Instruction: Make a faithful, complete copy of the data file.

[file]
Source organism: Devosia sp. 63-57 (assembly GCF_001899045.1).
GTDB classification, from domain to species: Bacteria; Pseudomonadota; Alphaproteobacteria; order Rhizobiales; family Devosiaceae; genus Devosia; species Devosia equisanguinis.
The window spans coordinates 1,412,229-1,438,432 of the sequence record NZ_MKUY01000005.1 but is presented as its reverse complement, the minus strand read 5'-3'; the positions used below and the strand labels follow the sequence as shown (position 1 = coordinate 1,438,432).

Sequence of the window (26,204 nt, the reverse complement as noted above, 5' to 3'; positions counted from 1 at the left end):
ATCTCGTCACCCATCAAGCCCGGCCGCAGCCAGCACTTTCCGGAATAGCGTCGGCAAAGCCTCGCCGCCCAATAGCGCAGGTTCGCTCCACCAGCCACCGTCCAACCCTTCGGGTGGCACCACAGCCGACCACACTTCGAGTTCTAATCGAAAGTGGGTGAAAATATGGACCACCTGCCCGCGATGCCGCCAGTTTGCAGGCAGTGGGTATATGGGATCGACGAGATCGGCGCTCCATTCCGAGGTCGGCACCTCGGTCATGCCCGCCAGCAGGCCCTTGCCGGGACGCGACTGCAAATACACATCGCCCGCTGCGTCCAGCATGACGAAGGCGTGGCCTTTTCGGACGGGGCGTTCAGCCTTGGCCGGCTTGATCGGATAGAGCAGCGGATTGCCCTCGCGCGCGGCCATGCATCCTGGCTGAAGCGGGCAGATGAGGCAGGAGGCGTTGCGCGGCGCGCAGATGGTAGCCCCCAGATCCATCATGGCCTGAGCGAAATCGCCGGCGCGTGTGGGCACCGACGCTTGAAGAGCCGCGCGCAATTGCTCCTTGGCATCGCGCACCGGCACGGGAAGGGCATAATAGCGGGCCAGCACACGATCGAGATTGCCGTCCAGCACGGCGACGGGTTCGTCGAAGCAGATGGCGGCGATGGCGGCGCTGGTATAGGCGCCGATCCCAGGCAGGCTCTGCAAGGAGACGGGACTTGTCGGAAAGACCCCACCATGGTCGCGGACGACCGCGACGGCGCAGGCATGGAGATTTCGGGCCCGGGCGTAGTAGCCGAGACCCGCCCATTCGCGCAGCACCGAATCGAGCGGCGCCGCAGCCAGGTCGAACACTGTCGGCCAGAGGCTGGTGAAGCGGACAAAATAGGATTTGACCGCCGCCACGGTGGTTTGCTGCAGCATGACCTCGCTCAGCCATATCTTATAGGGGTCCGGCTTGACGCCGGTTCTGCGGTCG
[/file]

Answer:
Source organism: Devosia sp. 63-57 (assembly GCF_001899045.1).
GTDB classification, from domain to species: Bacteria; Pseudomonadota; Alphaproteobacteria; order Rhizobiales; family Devosiaceae; genus Devosia; species Devosia equisanguinis.
The window spans coordinates 1,412,229-1,438,432 of the sequence record NZ_MKUY01000005.1 but is presented as its reverse complement, the minus strand read 5'-3'; the positions used below and the strand labels follow the sequence as shown (position 1 = coordinate 1,438,432).

Sequence of the window (26,204 nt, the reverse complement as noted above, 5' to 3'; positions counted from 1 at the left end):
ATCTCGTCACCCATCAAGCCCGGCCGCAGCCAGCACTTTCCGGAATAGCGTCGGCAAAGCCTCGCCGCCCAATAGCGCAGGTTCGCTCCACCAGCCACCGTCCAACCCTTCGGGTGGCACCACAGCCGACCACACTTCGAGTTCTAATCGAAAGTGGGTGAAAATATGGACCACCTGCCCGCGATGCCGCCAGTTTGCAGGCAGTGGGTATATGGGATCGACGAGATCGGCGCTCCATTCCGAGGTCGGCACCTCGGTCATGCCCGCCAGCAGGCCCTTGCCGGGACGCGACTGCAAATACACATCGCCCGCTGCGTCCAGCATGACGAAGGCGTGGCCTTTTCGGACGGGGCGTTCAGCCTTGGCCGGCTTGATCGGATAGAGCAGCGGATTGCCCTCGCGCGCGGCCATGCATCCTGGCTGAAGCGGGCAGATGAGGCAGGAGGCGTTGCGCGGCGCGCAGATGGTAGCCCCCAGATCCATCATGGCCTGAGCGAAATCGCCGGCGCGTGTGGGCACCGACGCTTGAAGAGCCGCGCGCAATTGCTCCTTGGCATCGCGCACCGGCACGGGAAGGGCATAATAGCGGGCCAGCACACGATCGAGATTGCCGTCCAGCACGGCGACGGGTTCGTCGAAGCAGATGGCGGCGATGGCGGCGCTGGTATAGGCGCCGATCCCAGGCAGGCTCTGCAAGGAGACGGGACTTGTCGGAAAGACCCCACCATGGTCGCGGACGACCGCGACGGCGCAGGCATGGAGATTTCGGGCCCGGGCGTAGTAGCCGAGACCCGCCCATTCGCGCAGCACCGAATCGAGCGGCGCCGCAGCCAGGTCGAACACTGTCGGCCAGAGGCTGGTGAAGCGGACAAAATAGGATTTGACCGCCGCCACGGTGGTTTGCTGCAGCATGACCTCGCTCAGCCATATCTTATAGGGGTCCGGCTTGACGCCGGTTCTGCGGTCG